Thanks for your response. I appreciate you taking time to write and seek further understanding. When it comes to life expectancy issues it is a difficult thing to deal with. It is true that SMA is an insidious disease when it comes to that particular aspect and I don’t envy you or your son. Most disabled people do have a much shorter life expectancy than most people, even those of us where it is never talked about can expect to live a shorter life than average. I had a funny experience when I turned 40. I had invited an old school mate who I rarely saw and he told a story about how when I changed schools from a school for special needs kids to a regular school all the kids at my school (all 500 of them) had been told that here came a kid who nobody expected to be more than 30 and that he was delighted to be here on my 40th birthday. And I am delighted to say that I am now pushing 50, so all around it’s a cause for celebration.

      But that was not at all what I wanted to tell you. What I want to say is this. By embracing my disease fully I also embrace the fact that I am that my body is much more vulnerable and more than most I really don’t know what tomorrow brings. That means that I need to live life to its fullest here and now. I need to enjoy the moment with all that it entails. I have celebrated my disability by seeing how I could overcome it, not to be some kind of inspiration to others but because I wanted to do that for me, it is not for everybody with spinal cord injury to go live as a ski bum but it was something I wanted to experience (so screw the way I am looked at by others), was it a medically sound decision? No, not at all, but it was what I wanted at that moment. So now I have to live on dialysis because throughout the first 40 years of my life I took many of those “unsound” decisions and I am sure that if I had followed doctors orders I could have avoided dialysis for maybe another decade, but what kind of life would I have had to live to do that? What would I have had to miss out on for potentially better health in the end?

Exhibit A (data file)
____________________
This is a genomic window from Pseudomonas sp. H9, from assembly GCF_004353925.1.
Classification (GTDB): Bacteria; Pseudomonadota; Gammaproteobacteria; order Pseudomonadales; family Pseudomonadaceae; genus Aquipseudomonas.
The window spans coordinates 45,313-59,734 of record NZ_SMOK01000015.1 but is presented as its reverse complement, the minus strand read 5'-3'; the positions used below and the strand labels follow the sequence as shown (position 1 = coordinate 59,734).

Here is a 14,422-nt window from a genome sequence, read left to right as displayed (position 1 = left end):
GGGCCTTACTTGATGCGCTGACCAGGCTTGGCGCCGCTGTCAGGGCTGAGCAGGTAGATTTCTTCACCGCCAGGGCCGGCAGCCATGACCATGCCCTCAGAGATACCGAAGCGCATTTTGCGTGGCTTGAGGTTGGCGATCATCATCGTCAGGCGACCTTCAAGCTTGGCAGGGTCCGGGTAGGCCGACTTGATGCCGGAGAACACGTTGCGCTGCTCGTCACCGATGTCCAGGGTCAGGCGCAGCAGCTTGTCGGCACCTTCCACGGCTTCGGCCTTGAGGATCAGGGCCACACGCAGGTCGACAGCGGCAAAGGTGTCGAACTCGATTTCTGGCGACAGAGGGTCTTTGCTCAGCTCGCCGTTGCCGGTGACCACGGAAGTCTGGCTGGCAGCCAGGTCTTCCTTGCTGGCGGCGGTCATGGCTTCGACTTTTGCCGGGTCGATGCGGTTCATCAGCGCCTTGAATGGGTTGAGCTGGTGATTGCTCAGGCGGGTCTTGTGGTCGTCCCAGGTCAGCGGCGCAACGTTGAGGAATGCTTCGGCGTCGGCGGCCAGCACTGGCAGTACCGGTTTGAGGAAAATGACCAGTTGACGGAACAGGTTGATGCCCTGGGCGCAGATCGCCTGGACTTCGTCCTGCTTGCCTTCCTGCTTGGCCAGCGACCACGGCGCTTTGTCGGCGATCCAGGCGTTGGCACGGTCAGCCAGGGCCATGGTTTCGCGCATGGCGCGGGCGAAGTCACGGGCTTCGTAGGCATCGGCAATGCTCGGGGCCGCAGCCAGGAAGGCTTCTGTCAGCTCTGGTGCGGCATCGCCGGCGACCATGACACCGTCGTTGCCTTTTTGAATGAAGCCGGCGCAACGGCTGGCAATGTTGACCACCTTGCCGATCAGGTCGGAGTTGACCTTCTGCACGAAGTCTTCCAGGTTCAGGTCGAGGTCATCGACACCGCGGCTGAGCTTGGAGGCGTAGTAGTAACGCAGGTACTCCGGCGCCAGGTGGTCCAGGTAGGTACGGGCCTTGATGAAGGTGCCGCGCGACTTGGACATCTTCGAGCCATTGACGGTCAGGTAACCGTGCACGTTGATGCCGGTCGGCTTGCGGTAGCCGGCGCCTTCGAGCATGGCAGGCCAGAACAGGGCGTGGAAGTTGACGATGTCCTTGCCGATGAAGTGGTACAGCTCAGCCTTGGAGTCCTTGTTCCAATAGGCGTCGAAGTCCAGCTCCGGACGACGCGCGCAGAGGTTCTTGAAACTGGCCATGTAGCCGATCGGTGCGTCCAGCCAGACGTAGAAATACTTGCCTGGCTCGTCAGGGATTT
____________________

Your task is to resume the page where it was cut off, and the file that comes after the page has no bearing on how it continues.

To sum up, I have lived a ‘carpe diem’ life. I have been fortunate enough not to sacrifice my life on that alter – though I did lose a leg because if it. And my best advice to you as a caring father is to let your son do what he wants to do when he wants to do it and try not to impose any barriers on him outside of what is common sense, whether he is disabled or not. Whatever faith we have or what we believe, what we know is that we only have this life – so let’s all live it to its fullest.

      I hope that answered your question, otherwise you know where to write again.